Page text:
The Metro Board of Directors voted Thursday to end free rides for drivers of zero-emission vehicles on the 110 Freeway and 10 Freeway toll lanes in Los Angeles County as a means to cut down on congestion.

The decision to replace the free rides with a 15 percent discount is set to be implemented within 60 to 90 days after Metro conducts an education campaign. The free rides were originally intended to encourage residents to purchase and use zero-emission vehicles, but some board members said they no longer saw the value in the policy.

“If the question is social equity, I cannot rationalize subsidizing someone who puts their tie on and hops in their Tesla to drive to work, and not subsidizing a guy who throws his tools in the back of his Toyota pickup truck to go to work,” said Metro board member and Los Angeles City Councilman Paul Krekorian. “I just can’t rationalize how that serves a social equity argument. To me, that is not a valid argument.”

Krekorian questioned whether the toll savings was a “decision-making factor” for people who purchased the vehicles, and also said “the clean air goals are set back by having congestion in the high-occupancy vehicle lanes.”

In reconsidering what kind of vehicles and drivers the express and toll lanes should serve, the board also voted to study a “pay-as-you-use” model for all drivers that would eliminate the use of registered transponders in favor of photographing licensing plates and sending drivers a bill. The board additionally voted to explore developing a pilot exclusively for the I-10 ExpressLane / Busway that would define carpools as registered vanpools, with all other vehicles other than passenger buses subject to fees through a “pay-as-you-use” model for all drivers.

The toll lanes cost up to $2 per mile for non-carpool and zero-emission drivers, and zero-emission vehicles account for 4 to 6 percent of all the vehicles using the lanes, according to a Metro report. Requiring zero-emission drivers to pay will help keep the lanes above the federally mandated minimum of 45 mph during rush hour, Metro staff said.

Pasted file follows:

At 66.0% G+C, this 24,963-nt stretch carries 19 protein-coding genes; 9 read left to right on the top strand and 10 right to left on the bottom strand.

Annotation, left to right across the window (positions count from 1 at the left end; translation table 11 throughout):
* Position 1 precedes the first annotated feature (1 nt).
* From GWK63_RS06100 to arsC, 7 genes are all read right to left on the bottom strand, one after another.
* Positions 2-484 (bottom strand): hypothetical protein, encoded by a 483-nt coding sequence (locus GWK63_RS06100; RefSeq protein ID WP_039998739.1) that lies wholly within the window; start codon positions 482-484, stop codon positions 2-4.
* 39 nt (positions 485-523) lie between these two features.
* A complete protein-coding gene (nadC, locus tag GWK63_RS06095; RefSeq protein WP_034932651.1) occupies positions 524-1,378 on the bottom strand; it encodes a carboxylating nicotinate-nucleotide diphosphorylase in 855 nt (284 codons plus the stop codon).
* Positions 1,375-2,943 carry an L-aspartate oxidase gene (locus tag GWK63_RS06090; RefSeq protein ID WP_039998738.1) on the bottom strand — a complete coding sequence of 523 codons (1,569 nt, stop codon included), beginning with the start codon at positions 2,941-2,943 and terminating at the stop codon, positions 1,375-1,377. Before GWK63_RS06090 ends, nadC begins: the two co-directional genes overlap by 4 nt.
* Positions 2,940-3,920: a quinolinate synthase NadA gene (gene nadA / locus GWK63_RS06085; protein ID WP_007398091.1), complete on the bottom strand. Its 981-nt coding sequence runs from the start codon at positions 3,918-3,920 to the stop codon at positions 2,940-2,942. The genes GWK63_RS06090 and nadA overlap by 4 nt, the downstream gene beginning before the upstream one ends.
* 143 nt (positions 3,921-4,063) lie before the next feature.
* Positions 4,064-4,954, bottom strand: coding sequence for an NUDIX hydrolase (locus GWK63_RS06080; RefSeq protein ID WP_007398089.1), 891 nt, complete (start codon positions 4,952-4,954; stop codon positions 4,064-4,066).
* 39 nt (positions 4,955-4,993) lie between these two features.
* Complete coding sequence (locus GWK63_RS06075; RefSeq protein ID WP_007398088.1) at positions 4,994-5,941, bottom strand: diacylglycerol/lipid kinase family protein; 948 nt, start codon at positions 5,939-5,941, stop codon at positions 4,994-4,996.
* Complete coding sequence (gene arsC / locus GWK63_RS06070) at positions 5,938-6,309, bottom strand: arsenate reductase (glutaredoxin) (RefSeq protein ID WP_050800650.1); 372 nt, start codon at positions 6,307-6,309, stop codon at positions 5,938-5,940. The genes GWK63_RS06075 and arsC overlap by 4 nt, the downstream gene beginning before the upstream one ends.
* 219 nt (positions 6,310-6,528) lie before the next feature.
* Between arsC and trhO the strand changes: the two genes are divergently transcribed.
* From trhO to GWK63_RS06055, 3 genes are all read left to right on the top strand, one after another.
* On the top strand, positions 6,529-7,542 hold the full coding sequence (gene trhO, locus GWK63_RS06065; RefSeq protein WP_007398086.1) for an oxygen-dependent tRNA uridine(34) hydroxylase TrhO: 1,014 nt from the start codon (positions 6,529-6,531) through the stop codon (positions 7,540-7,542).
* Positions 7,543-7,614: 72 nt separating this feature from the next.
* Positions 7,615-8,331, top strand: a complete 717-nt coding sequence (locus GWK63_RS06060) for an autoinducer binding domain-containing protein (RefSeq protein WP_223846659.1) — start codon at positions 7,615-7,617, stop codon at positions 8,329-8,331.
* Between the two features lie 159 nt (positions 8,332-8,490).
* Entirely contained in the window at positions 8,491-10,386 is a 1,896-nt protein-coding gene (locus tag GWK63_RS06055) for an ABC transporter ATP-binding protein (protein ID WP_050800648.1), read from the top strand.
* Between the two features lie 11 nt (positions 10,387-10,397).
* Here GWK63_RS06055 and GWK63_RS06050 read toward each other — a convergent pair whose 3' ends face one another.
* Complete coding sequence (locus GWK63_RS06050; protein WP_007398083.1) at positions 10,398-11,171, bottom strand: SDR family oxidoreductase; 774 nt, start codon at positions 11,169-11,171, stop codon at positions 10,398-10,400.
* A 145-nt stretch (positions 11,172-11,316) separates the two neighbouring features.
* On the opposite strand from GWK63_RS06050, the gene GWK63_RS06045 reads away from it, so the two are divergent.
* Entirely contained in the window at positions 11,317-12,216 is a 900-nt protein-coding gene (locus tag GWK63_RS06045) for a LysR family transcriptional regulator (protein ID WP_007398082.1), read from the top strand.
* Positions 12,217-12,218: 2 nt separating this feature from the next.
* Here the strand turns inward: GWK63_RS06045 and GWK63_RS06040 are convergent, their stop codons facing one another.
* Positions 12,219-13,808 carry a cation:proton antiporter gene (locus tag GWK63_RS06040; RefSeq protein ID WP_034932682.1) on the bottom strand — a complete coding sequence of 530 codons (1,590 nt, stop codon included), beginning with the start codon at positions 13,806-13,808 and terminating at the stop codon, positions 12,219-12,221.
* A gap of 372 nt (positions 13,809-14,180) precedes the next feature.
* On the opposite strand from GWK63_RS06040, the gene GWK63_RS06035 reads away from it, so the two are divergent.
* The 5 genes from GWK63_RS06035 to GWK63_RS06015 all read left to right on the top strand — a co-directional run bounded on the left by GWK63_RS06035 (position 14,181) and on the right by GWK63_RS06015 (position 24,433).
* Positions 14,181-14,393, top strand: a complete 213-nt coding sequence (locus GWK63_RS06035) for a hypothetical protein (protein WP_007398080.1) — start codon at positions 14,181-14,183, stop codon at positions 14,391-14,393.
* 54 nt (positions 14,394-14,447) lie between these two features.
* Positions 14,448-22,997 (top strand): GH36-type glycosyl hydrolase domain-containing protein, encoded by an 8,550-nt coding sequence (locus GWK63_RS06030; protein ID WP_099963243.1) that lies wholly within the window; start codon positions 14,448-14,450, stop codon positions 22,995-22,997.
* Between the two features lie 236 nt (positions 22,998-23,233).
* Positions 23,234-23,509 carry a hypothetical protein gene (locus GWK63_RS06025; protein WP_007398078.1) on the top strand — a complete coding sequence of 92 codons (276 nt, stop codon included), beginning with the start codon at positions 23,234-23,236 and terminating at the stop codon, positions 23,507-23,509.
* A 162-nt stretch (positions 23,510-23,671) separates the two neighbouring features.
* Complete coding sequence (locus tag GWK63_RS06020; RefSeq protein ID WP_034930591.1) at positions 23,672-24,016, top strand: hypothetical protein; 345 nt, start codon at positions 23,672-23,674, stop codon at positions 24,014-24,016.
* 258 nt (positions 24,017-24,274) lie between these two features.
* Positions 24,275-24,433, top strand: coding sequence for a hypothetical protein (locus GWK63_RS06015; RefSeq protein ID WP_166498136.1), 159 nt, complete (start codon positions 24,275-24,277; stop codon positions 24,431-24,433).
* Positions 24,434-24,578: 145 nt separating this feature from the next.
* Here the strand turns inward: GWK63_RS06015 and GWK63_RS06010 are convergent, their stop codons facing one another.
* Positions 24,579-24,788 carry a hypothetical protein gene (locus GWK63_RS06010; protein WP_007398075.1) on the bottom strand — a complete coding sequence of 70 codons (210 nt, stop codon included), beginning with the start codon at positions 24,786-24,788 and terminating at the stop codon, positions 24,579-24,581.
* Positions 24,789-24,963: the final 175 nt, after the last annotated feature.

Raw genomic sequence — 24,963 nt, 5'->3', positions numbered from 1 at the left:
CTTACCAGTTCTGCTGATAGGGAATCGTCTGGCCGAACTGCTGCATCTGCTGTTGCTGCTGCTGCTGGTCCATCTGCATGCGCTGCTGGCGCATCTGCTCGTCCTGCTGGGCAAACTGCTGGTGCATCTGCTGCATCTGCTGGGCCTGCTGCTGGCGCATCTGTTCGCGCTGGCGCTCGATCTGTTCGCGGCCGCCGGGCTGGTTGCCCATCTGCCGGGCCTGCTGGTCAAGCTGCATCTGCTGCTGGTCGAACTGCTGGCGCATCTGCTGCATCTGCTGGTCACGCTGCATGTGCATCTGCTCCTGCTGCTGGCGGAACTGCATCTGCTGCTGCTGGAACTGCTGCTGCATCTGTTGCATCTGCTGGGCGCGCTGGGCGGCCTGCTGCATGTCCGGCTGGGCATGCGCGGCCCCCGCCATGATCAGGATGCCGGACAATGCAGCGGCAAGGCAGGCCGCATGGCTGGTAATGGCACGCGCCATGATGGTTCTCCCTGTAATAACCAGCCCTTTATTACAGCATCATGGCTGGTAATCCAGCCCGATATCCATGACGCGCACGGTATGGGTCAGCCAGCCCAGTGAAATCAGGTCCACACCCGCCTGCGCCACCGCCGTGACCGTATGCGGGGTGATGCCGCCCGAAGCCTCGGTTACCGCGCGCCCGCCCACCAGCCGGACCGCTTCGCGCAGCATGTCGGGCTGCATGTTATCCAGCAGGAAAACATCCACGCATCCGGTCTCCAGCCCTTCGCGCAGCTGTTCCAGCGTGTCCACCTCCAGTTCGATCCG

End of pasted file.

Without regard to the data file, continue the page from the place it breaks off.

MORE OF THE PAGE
Metro also found that a relatively minor reduction in traffic volumes can have a “significant and substantial impact” on the performance of the lanes.

Los Angeles County Supervisor Sheila Kuehl was the only board member to vote against the change. She noted that 49 percent of the drivers are paying solo users who drive gas vehicles.

“I think we ought to simply admit that we really want to convert this to a toll lane and we don’t really care about clean air, we don’t really care about lessening or doubling up people to ride, all of the things that we adopted HOV lanes for in the first place we’d like to abandon,” Kuehl said.

Although he voted for the change, Los Angeles City Councilman Mike Bonin asked if an easier way to address the problem would “be to change our policy on people in single-occupancy vehicles paying to use the lanes. It if was really just for multiple-occupancy vehicles and zero emission vehicles, we’d be fine. But the fact that it’s a money-maker is what creates the congestion I imagine.”

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